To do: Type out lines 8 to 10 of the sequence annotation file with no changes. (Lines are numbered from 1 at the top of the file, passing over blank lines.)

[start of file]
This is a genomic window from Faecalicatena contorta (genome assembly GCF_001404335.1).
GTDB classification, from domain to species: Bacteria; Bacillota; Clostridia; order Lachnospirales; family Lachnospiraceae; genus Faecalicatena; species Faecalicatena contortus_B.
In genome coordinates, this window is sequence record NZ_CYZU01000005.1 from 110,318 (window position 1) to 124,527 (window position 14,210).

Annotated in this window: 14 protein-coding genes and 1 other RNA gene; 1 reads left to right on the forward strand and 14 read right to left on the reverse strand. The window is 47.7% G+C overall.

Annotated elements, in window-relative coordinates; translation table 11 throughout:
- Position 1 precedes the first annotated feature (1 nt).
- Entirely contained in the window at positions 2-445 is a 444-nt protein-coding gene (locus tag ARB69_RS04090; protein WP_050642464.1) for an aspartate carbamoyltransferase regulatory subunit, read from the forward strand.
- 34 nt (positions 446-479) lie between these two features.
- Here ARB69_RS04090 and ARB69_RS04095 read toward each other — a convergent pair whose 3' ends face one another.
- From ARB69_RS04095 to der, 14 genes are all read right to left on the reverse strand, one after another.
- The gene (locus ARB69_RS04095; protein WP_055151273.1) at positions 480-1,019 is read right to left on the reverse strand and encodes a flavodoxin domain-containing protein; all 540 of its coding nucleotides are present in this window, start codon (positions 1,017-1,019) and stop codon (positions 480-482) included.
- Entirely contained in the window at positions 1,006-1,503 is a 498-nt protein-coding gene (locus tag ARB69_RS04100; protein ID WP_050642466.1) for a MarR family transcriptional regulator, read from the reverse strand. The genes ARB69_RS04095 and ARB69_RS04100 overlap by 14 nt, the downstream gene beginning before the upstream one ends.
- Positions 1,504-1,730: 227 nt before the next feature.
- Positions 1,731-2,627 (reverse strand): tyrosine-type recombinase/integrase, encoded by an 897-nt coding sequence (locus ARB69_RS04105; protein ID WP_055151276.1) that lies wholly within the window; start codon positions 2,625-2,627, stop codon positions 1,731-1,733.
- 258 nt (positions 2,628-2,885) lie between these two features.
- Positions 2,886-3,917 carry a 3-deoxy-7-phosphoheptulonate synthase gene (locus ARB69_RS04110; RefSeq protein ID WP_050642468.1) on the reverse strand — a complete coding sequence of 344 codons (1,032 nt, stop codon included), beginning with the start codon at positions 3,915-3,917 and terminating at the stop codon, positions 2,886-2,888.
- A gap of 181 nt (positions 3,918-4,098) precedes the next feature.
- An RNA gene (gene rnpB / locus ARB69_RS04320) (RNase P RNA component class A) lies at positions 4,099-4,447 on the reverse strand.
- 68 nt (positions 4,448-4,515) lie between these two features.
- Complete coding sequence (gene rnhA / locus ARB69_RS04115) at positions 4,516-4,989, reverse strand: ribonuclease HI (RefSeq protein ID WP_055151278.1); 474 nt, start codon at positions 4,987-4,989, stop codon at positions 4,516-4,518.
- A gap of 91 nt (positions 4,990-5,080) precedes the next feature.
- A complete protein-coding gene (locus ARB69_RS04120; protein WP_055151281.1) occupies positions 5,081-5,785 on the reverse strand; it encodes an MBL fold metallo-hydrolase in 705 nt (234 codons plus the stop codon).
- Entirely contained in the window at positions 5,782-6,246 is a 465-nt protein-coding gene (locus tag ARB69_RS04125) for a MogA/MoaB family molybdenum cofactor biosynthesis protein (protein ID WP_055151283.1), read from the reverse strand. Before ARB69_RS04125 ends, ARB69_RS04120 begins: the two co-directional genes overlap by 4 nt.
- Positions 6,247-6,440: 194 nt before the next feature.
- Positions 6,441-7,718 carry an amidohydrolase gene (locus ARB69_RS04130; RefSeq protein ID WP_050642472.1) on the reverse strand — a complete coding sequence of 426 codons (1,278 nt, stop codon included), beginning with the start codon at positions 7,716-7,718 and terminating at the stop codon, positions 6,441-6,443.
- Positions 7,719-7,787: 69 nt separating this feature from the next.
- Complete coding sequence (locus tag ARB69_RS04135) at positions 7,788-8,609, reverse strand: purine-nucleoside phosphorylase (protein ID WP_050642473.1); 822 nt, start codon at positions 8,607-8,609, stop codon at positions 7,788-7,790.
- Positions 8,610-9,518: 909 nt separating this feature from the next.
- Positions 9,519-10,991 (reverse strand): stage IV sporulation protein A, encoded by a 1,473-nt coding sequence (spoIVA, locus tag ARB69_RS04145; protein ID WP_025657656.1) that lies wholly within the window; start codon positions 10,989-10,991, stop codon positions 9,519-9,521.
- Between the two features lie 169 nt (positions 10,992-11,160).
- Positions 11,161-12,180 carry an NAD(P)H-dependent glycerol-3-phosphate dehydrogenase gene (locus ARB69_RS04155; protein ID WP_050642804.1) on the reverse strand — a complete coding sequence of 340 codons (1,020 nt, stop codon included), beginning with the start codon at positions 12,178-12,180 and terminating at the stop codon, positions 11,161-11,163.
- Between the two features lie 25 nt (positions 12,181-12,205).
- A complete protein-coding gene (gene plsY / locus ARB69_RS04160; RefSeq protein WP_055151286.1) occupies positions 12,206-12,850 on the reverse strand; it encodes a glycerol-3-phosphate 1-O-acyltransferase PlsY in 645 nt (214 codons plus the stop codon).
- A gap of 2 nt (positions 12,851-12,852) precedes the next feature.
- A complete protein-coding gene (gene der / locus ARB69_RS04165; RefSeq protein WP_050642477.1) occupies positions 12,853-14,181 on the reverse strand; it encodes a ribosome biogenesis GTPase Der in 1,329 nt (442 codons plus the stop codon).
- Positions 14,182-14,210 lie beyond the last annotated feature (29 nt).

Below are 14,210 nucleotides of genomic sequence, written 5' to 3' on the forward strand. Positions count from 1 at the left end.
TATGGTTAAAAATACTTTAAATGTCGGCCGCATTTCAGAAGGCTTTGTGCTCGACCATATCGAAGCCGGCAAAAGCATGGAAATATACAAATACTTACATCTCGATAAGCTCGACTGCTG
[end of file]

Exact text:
- 34 nt (positions 446-479) lie between these two features.
- Here ARB69_RS04090 and ARB69_RS04095 read toward each other — a convergent pair whose 3' ends face one another.
- From ARB69_RS04095 to der, 14 genes are all read right to left on the reverse strand, one after another.